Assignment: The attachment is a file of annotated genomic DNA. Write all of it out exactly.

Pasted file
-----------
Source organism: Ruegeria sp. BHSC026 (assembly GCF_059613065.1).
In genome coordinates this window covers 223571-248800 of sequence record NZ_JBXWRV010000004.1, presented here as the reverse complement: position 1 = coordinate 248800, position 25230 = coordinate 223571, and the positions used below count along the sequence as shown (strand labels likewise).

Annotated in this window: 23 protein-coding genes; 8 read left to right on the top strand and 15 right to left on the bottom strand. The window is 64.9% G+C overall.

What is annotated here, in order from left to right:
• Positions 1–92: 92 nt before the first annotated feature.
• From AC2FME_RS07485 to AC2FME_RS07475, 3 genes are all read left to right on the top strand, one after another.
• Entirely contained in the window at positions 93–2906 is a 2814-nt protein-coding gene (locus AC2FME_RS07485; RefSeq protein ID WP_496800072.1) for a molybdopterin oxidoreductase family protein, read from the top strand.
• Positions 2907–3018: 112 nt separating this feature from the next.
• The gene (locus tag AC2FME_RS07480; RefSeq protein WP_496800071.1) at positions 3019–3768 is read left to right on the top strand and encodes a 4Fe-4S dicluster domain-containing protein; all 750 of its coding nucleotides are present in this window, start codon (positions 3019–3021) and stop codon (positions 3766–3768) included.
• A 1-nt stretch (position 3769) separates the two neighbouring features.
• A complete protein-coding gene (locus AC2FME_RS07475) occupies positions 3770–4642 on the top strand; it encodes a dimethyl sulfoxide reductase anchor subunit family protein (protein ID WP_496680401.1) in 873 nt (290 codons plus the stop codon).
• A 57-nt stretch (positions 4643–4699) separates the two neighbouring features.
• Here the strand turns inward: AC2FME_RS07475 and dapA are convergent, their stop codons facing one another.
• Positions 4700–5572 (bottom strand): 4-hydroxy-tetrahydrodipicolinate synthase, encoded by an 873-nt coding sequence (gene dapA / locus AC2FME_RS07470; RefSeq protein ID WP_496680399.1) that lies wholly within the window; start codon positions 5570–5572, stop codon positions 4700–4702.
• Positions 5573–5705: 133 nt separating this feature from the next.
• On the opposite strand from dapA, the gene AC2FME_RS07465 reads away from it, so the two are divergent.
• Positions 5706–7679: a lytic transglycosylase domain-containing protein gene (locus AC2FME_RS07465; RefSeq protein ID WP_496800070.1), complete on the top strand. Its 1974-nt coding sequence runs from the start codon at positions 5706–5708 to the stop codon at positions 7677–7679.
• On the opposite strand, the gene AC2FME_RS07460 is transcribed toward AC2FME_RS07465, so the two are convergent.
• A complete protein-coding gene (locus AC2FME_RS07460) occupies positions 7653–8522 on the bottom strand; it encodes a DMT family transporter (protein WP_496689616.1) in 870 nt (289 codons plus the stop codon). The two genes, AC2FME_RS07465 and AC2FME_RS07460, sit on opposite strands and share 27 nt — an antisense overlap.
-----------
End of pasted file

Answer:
Source organism: Ruegeria sp. BHSC026 (assembly GCF_059613065.1).
In genome coordinates this window covers 223571-248800 of sequence record NZ_JBXWRV010000004.1, presented here as the reverse complement: position 1 = coordinate 248800, position 25230 = coordinate 223571, and the positions used below count along the sequence as shown (strand labels likewise).

Annotated in this window: 23 protein-coding genes; 8 read left to right on the top strand and 15 right to left on the bottom strand. The window is 64.9% G+C overall.

What is annotated here, in order from left to right:
• Positions 1–92: 92 nt before the first annotated feature.
• From AC2FME_RS07485 to AC2FME_RS07475, 3 genes are all read left to right on the top strand, one after another.
• Entirely contained in the window at positions 93–2906 is a 2814-nt protein-coding gene (locus AC2FME_RS07485; RefSeq protein ID WP_496800072.1) for a molybdopterin oxidoreductase family protein, read from the top strand.
• Positions 2907–3018: 112 nt separating this feature from the next.
• The gene (locus tag AC2FME_RS07480; RefSeq protein WP_496800071.1) at positions 3019–3768 is read left to right on the top strand and encodes a 4Fe-4S dicluster domain-containing protein; all 750 of its coding nucleotides are present in this window, start codon (positions 3019–3021) and stop codon (positions 3766–3768) included.
• A 1-nt stretch (position 3769) separates the two neighbouring features.
• A complete protein-coding gene (locus AC2FME_RS07475) occupies positions 3770–4642 on the top strand; it encodes a dimethyl sulfoxide reductase anchor subunit family protein (protein ID WP_496680401.1) in 873 nt (290 codons plus the stop codon).
• A 57-nt stretch (positions 4643–4699) separates the two neighbouring features.
• Here the strand turns inward: AC2FME_RS07475 and dapA are convergent, their stop codons facing one another.
• Positions 4700–5572 (bottom strand): 4-hydroxy-tetrahydrodipicolinate synthase, encoded by an 873-nt coding sequence (gene dapA / locus AC2FME_RS07470; RefSeq protein ID WP_496680399.1) that lies wholly within the window; start codon positions 5570–5572, stop codon positions 4700–4702.
• Positions 5573–5705: 133 nt separating this feature from the next.
• On the opposite strand from dapA, the gene AC2FME_RS07465 reads away from it, so the two are divergent.
• Positions 5706–7679: a lytic transglycosylase domain-containing protein gene (locus AC2FME_RS07465; RefSeq protein ID WP_496800070.1), complete on the top strand. Its 1974-nt coding sequence runs from the start codon at positions 5706–5708 to the stop codon at positions 7677–7679.
• On the opposite strand, the gene AC2FME_RS07460 is transcribed toward AC2FME_RS07465, so the two are convergent.
• A complete protein-coding gene (locus AC2FME_RS07460) occupies positions 7653–8522 on the bottom strand; it encodes a DMT family transporter (protein WP_496689616.1) in 870 nt (289 codons plus the stop codon). The two genes, AC2FME_RS07465 and AC2FME_RS07460, sit on opposite strands and share 27 nt — an antisense overlap.